Released on August 9, 2017
Remote Presence Technology Continues to Expand in Northern Saskatchewan
More patients in Stony Rapids will now be able to receive care in their home community as a result of government’s $500,000 commitment to expand the use of Remote Presence Technology (RPT).
“This innovative technology allows patients to access medical experts from their home community,” Rural and Remote Health Minister Greg Ottenbreit said. “This is particularly important in rural and remote areas where patients might otherwise have to travel to receive more specialized health services.”
RPT enables health care providers to perform real-time assessments, diagnostics, and patient management from a remote location, through either a mobile robot or smaller portable hand-held device known as a “doc-in-a-box”.
“Living in a remote community, we’re far from medical services that are not available locally,” Stony Rapids resident Connie Fossenier said. “This technology is an advancement and improvement for the far north communities.”
“With this collaboration, that increases access to specialized care, we are significantly improving the outcomes and quality of care for the communities that we serve,” Athabasca Health Authority CEO Darryl Galusha said.
RPT was pioneered in Saskatchewan by Dr. Ivar Mendez, the Fred H. Wigmore Professor and Unified Head of the Department of Surgery at the University of Saskatchewan. He played a key role in the Pelican Narrows pilot and the subsequent expansion in partnership with Dr. Veronica McKinney, Director Northern Medical Services and Dr. Tanya Holt, pediatric intensivist, University of Saskatchewan.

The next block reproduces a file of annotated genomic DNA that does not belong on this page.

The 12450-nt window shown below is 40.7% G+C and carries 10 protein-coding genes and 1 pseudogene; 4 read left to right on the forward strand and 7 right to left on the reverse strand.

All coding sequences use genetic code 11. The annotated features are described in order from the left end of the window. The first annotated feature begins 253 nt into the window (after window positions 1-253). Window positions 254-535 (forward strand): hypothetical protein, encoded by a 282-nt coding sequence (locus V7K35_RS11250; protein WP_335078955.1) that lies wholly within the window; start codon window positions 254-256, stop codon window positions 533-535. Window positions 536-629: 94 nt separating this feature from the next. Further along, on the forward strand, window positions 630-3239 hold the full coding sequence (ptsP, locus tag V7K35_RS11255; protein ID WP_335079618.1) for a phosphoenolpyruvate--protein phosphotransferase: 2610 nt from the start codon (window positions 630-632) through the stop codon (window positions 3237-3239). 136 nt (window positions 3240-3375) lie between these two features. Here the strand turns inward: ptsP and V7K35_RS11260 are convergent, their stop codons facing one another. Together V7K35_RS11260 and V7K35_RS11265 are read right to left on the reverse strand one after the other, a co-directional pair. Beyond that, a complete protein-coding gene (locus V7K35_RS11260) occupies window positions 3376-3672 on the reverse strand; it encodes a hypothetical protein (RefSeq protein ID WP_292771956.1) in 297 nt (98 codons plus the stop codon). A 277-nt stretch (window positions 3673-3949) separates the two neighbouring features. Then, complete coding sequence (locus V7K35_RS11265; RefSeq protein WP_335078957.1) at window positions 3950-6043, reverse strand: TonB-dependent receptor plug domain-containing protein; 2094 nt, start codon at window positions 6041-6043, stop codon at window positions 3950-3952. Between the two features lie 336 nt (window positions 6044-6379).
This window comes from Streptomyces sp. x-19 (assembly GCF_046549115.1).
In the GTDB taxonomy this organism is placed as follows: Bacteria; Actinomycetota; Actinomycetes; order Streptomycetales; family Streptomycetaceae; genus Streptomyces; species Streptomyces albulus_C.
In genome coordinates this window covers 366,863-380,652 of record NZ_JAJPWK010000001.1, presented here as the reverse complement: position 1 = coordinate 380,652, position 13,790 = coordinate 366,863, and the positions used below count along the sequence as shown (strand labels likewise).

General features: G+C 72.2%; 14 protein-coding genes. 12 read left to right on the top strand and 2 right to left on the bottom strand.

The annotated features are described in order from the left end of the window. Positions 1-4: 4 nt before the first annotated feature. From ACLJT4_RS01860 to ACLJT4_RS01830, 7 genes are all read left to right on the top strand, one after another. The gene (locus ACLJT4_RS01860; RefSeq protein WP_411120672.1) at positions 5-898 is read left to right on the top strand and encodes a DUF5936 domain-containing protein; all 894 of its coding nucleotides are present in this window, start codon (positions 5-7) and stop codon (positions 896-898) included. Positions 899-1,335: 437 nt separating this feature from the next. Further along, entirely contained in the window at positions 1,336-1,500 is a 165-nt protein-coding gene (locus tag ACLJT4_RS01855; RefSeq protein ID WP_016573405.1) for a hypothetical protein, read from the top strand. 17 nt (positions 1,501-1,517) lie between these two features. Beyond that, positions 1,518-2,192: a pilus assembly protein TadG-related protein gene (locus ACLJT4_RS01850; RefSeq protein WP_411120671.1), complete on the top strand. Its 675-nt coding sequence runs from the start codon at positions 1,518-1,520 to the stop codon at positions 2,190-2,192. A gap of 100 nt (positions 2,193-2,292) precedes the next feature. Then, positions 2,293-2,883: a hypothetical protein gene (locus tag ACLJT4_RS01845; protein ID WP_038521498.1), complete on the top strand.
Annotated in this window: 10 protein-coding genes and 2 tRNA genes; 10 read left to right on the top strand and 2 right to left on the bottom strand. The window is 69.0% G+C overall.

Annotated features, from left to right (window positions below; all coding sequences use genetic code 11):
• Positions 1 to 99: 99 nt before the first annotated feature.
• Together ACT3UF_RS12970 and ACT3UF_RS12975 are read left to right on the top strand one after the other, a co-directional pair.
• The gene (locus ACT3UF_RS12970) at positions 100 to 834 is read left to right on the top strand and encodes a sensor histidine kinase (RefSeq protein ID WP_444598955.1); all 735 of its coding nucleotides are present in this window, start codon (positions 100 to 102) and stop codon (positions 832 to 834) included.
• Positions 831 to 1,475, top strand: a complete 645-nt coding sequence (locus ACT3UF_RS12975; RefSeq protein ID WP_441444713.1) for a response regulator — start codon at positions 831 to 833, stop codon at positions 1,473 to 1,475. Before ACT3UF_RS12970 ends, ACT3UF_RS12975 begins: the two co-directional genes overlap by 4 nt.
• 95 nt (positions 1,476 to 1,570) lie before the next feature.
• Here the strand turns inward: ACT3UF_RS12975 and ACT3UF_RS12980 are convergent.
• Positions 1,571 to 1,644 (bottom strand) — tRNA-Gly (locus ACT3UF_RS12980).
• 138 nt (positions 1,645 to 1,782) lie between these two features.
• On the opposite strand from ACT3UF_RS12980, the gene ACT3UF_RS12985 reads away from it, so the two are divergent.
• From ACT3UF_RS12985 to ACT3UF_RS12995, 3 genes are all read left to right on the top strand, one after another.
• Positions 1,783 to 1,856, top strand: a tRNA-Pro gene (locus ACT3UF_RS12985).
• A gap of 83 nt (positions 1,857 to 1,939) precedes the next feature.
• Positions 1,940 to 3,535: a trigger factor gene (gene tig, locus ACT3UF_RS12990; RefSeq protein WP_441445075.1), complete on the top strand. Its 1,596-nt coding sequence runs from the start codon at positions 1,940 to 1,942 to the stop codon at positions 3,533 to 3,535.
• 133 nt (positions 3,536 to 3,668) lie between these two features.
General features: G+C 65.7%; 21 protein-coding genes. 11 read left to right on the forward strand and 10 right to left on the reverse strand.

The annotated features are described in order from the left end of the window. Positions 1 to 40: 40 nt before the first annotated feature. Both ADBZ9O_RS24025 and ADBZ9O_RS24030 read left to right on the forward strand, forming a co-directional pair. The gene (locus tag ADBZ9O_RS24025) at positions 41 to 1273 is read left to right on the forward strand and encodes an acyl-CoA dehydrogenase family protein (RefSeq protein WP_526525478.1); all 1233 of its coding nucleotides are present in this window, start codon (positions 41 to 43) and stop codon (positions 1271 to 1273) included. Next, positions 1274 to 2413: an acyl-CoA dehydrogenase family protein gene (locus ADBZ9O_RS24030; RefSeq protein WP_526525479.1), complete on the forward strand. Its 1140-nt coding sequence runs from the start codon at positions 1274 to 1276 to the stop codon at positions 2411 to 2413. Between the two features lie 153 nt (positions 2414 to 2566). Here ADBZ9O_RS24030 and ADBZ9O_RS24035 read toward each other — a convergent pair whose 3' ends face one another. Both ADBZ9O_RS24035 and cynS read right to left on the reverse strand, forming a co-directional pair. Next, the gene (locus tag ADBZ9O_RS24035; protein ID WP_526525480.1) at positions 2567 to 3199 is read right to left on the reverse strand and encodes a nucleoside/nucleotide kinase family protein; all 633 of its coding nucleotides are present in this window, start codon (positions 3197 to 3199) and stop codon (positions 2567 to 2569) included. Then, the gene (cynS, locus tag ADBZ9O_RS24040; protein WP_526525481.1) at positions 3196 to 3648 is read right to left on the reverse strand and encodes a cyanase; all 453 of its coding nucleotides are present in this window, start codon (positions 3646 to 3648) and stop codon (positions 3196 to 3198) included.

“We are very pleased with the expansion of the Remote Presence Robotic Program to the northern-most Regional Health Center in the province,” Dr. Mendez said. “This expansion will allow access to specialized care in real time for the population of Stony Rapids and surrounding communities. Saskatchewan is leading the country in using advanced technologies for the delivery of health care to remote and rural locations.”
Government committed $500,000 annually to expand RPT in Northern Saskatchewan following a successful Pilot in Pelican Narrows in 2014. Stony Rapids is the second community to receive a robot as part of the expansion, following La Loche earlier this year.
“We are very excited to be able to introduce this technology into one of the most northern and remote communities in our province,” Dr. McKinney said. “The ability to provide access to care where and when it is needed will be an incredible change one could only have previously dreamed of. The ability to receive care in the community allows family members to remain by the patient’s bedside and to be more actively involved in the patient care and support, both of which are critical to improved outcomes. We are most grateful for this opportunity and look forward to the potential of this technology.”
RPT is initially being used for pediatric emergency assessment in La Loche and Stony Rapids while the Ministry of Health explores additional services offerings and works to identify priority sites for further expansion.
“It is critical that we continue to expand the remote presence program in Saskatchewan in order to narrow the gap in health care access for remote communities,” Dr. Holt said. “Stony Rapids is an important and exciting next step.”
For more information, contact:
Department of Surgery, College of Medicine, University of Saskatchewan